Cross Device Tracking Getting Regulator AttentionBy: Richard Beaumont | Monday, May 18, 2015 | Tagged: Cross Device Tracking, Online Marketing, Online Privacy, Tracking | Leave Comment
One of the big issues faced by the online advertising industry at the moment is the fragmentation of audiences onto different access devices.
Their preferred solution to this problem is cross-device tracking, but this raises new privacy issues, which are drawing increased attention from regulators. In this article we look at the key concerns, and what it may mean for the future of marketing.
Cross Device Tracking Basics
Whilst consumers are spending more time online and therefore generating more behavioural profiling data than ever before, they are also doing it across a range of different devices. This has been a challenge to advertisers because traditionally such data is attributed to the individual device. Multiple devices therefore meant multiple profiles, with little chance of connecting them to a single individual. These multiple profiles in turn mean a more fragmented, less complete picture of the customer, which is a problem for an advertising industry where ever more accurate targeting is the mantra for both efficiency and effectiveness.
However, more sophisticated tracking techniques, more services that require user login, data aggregation and big data analytics have combined to give marketers the tools to close the gaps ever more effectively.
One way this helps marketers is in re-targeting. Visit a website on a desktop, and you might now find you get ads from the site on your mobile or tablet. It also enables marketers to measure the effectiveness of ads better. If you show an ad on a mobile, but people purchase on a tablet because of better usability, then cross device tracking is needed to be able to attribute the ad to the sale, and therefore calculate the ROI of the marketing spend.
The marketing industry has traditionally defended its profiling practices by pointing out that it doesn’t really know who the individuals being targeted are. They don’t have names or email addresses. What they have is a device profile from which the interests of the person or people using it are inferred. The argument goes that because of this, they are not actually dealing with personal data – they don’t hold or use information that would make the individual identifiable.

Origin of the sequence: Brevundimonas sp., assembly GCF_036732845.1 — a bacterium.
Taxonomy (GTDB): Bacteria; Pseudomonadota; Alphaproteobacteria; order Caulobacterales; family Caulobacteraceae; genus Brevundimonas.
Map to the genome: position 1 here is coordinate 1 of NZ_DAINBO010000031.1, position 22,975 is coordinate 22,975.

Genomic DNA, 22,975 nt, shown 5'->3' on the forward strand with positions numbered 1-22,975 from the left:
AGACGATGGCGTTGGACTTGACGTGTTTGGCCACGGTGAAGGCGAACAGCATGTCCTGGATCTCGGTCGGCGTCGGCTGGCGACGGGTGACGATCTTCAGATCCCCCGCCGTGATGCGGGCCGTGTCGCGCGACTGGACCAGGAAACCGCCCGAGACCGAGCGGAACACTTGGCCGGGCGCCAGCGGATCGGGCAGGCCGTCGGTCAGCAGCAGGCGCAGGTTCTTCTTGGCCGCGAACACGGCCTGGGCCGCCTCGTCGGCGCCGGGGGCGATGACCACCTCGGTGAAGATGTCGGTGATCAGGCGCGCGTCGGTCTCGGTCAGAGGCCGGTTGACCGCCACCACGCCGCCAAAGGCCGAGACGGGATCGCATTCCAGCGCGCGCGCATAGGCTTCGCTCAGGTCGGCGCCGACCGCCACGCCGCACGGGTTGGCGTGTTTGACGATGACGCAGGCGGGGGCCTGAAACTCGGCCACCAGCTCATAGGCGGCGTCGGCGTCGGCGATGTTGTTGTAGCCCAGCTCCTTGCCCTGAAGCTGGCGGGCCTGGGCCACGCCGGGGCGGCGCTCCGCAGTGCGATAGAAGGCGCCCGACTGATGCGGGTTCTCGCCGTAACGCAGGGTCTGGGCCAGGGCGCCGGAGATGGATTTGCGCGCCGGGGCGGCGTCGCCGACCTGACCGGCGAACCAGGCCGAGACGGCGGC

This argument, which separates ‘personal’ from ‘unique’, has long been seen by many privacy experts as weak, even if current law in many parts of the world tends to support the marketers position. However, trying to identify when different devices are associated with a single individual completely blows any argument of ‘non-identifiability’ away. It is a deliberate attempt to go beyond the device to target the individual behind it – there is no other reason for companies to try to do it.
The case for this to be considered personal data is even stronger when you consider that for the majority of user profiles, at least one of those devices will be smartphone or tablet. Not only are these inherently more personal to an individual than a desktop computer, personal identification is built into the eco system of mobile platforms.
The Regulator’s View
Regulators know this, and are doing something about it. In the USA, the FTC has announced it will hold a public discussion about the issues in November, and at a recent event by Adobe, Iain Bourne of the UK’s Information Commissioners Office supported the view that whatever the current legal interpretation might be, it was better for data collectors to play it safe, and assume that privacy and data protection laws will apply.
“It’s not really worth having a long debate about whether this is not personal information when it’s aimed at identifying people. People want to have very clear decisions placed in front of them, so it’s better to put the consent options right in front of their face.”
The courts are also weighing in. In a recent UK court of appeal decision involving Google, and where the ICO gave evidence to support the decision, the judge gave an opinion that tracking profiles based on the history of webpages visited by an identified device, should be viewed as personal data in UK law.